The Pushback Against Soaring Cancer Drugs is Gaining Support
BY LIZZY SMITH I just finished speaking to the pharmacist at Huntsman Cancer Institute about getting a prescription refill for Revlimid. The retail cost is more than $10 thousand per month. After I've met all my max out of pocket co-pays for the year, my cost is still nearly $500 per month. And that's just for one drug! Dear heavens, I thought, how the heck do people afford this? Many cancer patients aren't even working. The reality is that many can't afford it and there are dire consequences. Some just don't take their drugs, others buy them off the Internet hoping that the meds aren't fake or expired, and many go into bankruptcy, depleting savings accounts and 401k's. I picked up the phone and called the Patient Access Network and renewed my annual request for a $10 thousand grant. It took me less than five minutes to apply and I was approved. I have more than a year to apply out-of-pocket medicine co-pays for Revlimid, maximum $10 thousand. So now, instead of paying $500 per month for my portion of my Revlimid costs, I will pay zero. And it is super easy for us patients-- the pharmacy and Patient Access Network communicate directly and they are paid without my needing to do a thing. When I pick up my drugs, I get a bill of zero dollars. No need for sending off receipts and filling out expense statements. Much better! On this site, we wrote an article about where patients can apply for financial help in covering those high cost drugs. Click here to read. Plus, they cover many myeloma-specific medicines, not just Revlimid. If you haven't applied for help, please do so! You do not need to be on the brink of financial disaster or indigent to be approved. And today, as I contemplate drugs, myeloma, insurance and finances, I read this article from the AP. Something long-term must be done.
Doctors Propose Tool to Help Gauge the Value of Cancer Drugs
The pushback against soaring cancer drug prices is gaining steam. A leading doctors group on Monday proposed a formula to help patients decide if a medicine is worth it what it will cost them and how much good it is likely to do.
The move by the American Society of Clinical Oncology is the third recent effort to focus on value in cancer care. Two weeks ago, the European Society for Medical Oncology proposed a similar guide. Last week, Memorial Sloan Kettering Cancer Center in New York posted an online tool suggesting a drug's fair price, based on benefits and side effects.
"We have a broken system" with drug prices rising more than the degree of benefit, said Dr. Peter Bach, director of the Center for Health Policy and Outcomes at Sloan Kettering. "We hope consumers increasingly think about value."
New cancer drugs typically cost more than $10,000 a month, and patients are paying a greater share through higher copays and deductibles.
"We have extraordinarily expensive technology that we have developed but a lot of it doesn't seem to move the needle that much" in terms of survival, Michael Porter, a Harvard Business School economist, told an audience at the U.S. oncology group's annual conference last month.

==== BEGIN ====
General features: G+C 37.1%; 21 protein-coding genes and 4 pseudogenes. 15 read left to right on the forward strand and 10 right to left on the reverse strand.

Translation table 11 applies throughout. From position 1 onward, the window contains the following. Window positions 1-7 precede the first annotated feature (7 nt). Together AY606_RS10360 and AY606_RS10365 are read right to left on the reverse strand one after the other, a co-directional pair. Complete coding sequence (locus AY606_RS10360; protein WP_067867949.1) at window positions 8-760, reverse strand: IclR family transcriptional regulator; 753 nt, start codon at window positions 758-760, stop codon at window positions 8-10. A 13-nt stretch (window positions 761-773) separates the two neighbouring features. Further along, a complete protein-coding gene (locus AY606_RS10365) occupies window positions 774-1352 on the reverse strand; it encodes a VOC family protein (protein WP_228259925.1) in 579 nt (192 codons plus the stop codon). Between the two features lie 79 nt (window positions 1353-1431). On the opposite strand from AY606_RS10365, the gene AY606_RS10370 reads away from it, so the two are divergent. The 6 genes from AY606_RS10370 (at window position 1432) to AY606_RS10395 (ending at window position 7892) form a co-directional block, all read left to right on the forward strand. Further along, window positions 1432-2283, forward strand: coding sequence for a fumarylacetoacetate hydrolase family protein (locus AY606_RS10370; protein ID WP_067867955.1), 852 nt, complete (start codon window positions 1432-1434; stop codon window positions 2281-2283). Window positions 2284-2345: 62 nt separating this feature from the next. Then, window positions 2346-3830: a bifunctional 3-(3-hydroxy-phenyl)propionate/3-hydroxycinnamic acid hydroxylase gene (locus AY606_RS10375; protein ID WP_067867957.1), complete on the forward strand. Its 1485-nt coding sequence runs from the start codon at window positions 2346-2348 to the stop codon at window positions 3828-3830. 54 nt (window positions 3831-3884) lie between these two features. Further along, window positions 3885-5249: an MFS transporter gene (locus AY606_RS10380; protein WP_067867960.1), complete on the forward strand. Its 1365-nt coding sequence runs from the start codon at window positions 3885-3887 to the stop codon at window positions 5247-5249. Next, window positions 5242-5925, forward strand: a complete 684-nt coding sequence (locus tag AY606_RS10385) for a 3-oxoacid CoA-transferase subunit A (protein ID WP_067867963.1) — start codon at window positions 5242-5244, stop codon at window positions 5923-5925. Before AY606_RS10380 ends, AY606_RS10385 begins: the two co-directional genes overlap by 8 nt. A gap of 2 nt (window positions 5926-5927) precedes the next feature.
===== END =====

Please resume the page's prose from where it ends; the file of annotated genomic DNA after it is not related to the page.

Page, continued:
Patients often are not fully aware of costs, which include not just the drug but also whether a patient needs to be hospitalized to get it, or to take other drugs to manage side effects, he said.
The formula is something doctors can work through with patients to get a bottom line on the survival benefit, side effects and costs of a new treatment or combo versus older ones.
So far, it's just a prototype for four situations lung or prostate cancer that has spread, advanced multiple myeloma and a common type of breast cancer. The group will take comments from the public until Aug. 21 and plans similar efforts for other types of cancer.
In the formula, treatments are given scores for how much they improve survival or the time until cancer worsens. For advanced cancers, bonus points are given for drugs that greatly relieve symptoms or give patients a break from treatment. Side effects also are scored, and the points are combined to get a "net health benefit."
The bottom line will mean different things to different patients, said the head of the 24-expert panel that developed the tool, Dr. Lowell Schnipper, cancer center chief at Boston's Beth Israel Deaconess Medical Center. For example, a drug may boost survival more than another one, but cause hand numbness that would greatly bother a violinist, he said.
"There is that kind of tradeoff in much of what we offer patients," so each person needs to judge value for himself, he said.
The final step is to compare costs. The tool gives drug prices provided by insurer UnitedHealthCare as a guide, but they vary greatly among hospitals, and copays depend on each person's insurance plan.
The formula was published online Monday by the Journal of Clinical Oncology.